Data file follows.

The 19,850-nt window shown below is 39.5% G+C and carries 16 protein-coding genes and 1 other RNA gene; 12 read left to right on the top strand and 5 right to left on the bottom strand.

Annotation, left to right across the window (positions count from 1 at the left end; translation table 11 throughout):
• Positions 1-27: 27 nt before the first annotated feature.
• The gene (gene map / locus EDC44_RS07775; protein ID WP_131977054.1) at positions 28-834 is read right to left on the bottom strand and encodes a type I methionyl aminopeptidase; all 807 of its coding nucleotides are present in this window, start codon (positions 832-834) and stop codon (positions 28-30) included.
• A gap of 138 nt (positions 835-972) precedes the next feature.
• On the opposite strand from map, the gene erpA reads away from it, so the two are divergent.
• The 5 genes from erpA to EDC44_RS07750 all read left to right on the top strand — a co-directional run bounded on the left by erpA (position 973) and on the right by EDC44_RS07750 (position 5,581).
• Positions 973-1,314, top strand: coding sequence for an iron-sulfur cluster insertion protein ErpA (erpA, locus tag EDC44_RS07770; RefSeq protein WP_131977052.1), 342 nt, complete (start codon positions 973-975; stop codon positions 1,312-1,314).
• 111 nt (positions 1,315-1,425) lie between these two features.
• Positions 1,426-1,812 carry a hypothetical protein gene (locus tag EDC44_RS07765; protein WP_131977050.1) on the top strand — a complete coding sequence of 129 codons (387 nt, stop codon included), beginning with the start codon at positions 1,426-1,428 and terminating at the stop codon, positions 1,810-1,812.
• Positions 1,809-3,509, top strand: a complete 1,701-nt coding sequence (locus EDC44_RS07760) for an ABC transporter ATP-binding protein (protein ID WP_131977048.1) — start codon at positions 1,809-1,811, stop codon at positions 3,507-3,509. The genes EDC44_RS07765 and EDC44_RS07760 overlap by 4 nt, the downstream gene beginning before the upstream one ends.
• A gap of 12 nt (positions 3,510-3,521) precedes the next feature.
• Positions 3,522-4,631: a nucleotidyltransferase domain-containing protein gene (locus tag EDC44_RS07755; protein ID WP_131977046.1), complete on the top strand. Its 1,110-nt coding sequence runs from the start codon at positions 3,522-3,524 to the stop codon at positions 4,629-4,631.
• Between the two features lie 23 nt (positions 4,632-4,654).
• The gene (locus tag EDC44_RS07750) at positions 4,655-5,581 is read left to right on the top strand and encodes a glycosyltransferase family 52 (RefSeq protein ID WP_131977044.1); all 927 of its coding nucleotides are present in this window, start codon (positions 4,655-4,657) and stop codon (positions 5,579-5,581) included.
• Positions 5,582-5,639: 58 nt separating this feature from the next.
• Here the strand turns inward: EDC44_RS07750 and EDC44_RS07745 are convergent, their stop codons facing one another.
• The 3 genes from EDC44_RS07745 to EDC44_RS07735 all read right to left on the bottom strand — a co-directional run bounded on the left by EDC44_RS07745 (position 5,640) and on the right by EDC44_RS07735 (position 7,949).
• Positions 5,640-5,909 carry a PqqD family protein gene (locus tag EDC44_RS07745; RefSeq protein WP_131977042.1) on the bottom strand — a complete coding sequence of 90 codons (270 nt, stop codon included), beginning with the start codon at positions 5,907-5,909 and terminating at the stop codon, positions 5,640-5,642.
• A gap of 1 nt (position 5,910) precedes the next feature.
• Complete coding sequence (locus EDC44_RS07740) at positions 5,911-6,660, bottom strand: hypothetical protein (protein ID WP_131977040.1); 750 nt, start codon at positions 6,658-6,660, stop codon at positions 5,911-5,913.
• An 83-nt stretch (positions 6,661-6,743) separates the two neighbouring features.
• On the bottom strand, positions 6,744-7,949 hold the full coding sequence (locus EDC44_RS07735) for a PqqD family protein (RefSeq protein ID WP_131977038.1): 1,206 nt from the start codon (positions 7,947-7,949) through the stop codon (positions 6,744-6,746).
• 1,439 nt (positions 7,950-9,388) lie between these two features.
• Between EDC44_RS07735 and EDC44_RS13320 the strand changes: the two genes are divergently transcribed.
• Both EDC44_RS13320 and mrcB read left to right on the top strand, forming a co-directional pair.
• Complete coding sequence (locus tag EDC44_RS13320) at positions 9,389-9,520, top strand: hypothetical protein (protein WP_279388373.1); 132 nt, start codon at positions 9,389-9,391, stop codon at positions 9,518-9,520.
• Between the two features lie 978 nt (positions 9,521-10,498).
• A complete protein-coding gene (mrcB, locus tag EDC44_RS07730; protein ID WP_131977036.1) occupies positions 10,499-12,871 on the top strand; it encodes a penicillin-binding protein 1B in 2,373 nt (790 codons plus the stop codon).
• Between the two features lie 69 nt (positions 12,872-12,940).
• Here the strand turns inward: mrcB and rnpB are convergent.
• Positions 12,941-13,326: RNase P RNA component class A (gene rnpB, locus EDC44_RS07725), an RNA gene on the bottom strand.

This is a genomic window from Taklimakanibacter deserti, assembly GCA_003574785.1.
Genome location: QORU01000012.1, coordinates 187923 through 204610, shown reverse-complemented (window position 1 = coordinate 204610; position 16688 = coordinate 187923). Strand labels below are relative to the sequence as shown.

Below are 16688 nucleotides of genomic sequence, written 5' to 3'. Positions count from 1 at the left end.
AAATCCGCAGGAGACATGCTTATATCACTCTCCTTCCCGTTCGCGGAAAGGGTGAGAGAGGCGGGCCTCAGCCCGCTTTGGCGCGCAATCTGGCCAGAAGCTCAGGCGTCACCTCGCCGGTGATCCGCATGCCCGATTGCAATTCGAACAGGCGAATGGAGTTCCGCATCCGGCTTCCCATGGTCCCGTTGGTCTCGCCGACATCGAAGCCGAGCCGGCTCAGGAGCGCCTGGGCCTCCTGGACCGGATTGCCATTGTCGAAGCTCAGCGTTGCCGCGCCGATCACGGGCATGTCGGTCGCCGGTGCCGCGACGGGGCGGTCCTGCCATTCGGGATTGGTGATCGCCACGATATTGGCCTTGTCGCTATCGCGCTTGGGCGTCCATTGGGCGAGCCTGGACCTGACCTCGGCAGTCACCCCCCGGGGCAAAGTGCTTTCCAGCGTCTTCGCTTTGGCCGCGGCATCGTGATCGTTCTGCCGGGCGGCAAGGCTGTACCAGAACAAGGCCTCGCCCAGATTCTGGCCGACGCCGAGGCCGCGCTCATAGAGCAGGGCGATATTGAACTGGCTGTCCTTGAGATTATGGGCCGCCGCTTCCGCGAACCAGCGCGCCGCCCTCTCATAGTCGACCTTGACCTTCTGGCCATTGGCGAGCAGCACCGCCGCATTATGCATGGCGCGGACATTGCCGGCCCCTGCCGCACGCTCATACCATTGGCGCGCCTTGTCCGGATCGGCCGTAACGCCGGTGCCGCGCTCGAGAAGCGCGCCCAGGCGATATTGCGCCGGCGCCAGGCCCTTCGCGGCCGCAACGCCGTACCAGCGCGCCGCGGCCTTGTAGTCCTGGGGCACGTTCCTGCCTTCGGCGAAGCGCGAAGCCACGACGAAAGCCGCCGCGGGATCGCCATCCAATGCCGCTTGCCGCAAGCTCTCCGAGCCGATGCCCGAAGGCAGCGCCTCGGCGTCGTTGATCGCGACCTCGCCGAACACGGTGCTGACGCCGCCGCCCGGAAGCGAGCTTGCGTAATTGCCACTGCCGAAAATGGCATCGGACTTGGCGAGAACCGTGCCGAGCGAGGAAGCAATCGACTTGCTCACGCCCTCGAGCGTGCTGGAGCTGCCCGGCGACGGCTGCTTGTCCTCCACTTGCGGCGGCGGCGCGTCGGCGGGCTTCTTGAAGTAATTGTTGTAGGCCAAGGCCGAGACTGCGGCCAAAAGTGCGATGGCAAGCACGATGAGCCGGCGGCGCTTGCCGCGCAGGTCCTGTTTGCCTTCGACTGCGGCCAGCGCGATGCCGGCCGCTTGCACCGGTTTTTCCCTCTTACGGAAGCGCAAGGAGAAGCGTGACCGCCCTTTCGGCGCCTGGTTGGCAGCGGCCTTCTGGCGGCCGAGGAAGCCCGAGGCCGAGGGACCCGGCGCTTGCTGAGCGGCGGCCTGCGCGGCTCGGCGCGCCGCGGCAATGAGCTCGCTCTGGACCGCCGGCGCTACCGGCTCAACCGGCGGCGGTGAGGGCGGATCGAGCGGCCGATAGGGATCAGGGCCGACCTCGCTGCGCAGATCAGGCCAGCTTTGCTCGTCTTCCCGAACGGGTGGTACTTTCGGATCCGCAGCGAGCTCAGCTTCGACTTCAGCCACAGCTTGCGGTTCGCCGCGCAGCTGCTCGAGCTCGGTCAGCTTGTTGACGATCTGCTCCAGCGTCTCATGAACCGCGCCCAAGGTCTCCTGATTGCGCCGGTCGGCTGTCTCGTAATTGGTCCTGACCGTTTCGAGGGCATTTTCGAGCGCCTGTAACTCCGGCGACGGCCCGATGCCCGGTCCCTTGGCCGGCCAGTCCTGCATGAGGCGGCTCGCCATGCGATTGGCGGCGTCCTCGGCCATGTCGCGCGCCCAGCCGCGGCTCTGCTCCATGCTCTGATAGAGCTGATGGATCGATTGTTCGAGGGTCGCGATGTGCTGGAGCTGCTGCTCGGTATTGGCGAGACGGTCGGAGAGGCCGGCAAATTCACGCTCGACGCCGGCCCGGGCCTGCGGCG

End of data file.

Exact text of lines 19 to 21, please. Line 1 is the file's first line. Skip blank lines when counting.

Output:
• Positions 5,640-5,909 carry a PqqD family protein gene (locus tag EDC44_RS07745; RefSeq protein WP_131977042.1) on the bottom strand — a complete coding sequence of 90 codons (270 nt, stop codon included), beginning with the start codon at positions 5,907-5,909 and terminating at the stop codon, positions 5,640-5,642.
• A gap of 1 nt (position 5,910) precedes the next feature.
• Complete coding sequence (locus EDC44_RS07740) at positions 5,911-6,660, bottom strand: hypothetical protein (protein ID WP_131977040.1); 750 nt, start codon at positions 6,658-6,660, stop codon at positions 5,911-5,913.